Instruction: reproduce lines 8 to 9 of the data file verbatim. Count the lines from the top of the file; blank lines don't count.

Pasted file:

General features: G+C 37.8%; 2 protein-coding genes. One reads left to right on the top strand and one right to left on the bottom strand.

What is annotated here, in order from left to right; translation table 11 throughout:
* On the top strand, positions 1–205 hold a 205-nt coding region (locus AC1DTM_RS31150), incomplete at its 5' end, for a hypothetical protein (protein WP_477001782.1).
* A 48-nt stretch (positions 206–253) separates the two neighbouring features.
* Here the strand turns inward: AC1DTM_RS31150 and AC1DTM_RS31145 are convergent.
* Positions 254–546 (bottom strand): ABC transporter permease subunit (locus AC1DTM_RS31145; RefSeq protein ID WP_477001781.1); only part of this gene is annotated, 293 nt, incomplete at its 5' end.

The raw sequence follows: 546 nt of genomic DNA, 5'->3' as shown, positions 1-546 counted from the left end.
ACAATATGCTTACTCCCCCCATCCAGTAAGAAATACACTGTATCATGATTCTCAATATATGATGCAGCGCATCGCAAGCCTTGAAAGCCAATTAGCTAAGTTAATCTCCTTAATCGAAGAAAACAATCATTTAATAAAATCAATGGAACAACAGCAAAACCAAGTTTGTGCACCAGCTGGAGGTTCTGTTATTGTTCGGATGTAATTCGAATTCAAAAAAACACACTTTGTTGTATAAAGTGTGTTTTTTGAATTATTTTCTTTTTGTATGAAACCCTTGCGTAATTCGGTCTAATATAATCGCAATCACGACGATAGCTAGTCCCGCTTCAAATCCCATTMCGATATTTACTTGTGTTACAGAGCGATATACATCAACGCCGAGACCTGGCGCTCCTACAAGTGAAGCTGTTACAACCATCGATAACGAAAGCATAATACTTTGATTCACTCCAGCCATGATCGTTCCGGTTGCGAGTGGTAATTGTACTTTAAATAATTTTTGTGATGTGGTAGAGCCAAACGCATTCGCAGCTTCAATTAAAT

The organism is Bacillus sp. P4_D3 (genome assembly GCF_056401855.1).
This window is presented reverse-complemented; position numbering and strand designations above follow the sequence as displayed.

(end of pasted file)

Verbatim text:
ACAATATGCTTACTCCCCCCATCCAGTAAGAAATACACTGTATCATGATTCTCAATATATGATGCAGCGCATCGCAAGCCTTGAAAGCCAATTAGCTAAGTTAATCTCCTTAATCGAAGAAAACAATCATTTAATAAAATCAATGGAACAACAGCAAAACCAAGTTTGTGCACCAGCTGGAGGTTCTGTTATTGTTCGGATGTAATTCGAATTCAAAAAAACACACTTTGTTGTATAAAGTGTGTTTTTTGAATTATTTTCTTTTTGTATGAAACCCTTGCGTAATTCGGTCTAATATAATCGCAATCACGACGATAGCTAGTCCCGCTTCAAATCCCATTMCGATATTTACTTGTGTTACAGAGCGATATACATCAACGCCGAGACCTGGCGCTCCTACAAGTGAAGCTGTTACAACCATCGATAACGAAAGCATAATACTTTGATTCACTCCAGCCATGATCGTTCCGGTTGCGAGTGGTAATTGTACTTTAAATAATTTTTGTGATGTGGTAGAGCCAAACGCATTCGCAGCTTCAATTAAAT

The organism is Bacillus sp. P4_D3 (genome assembly GCF_056401855.1).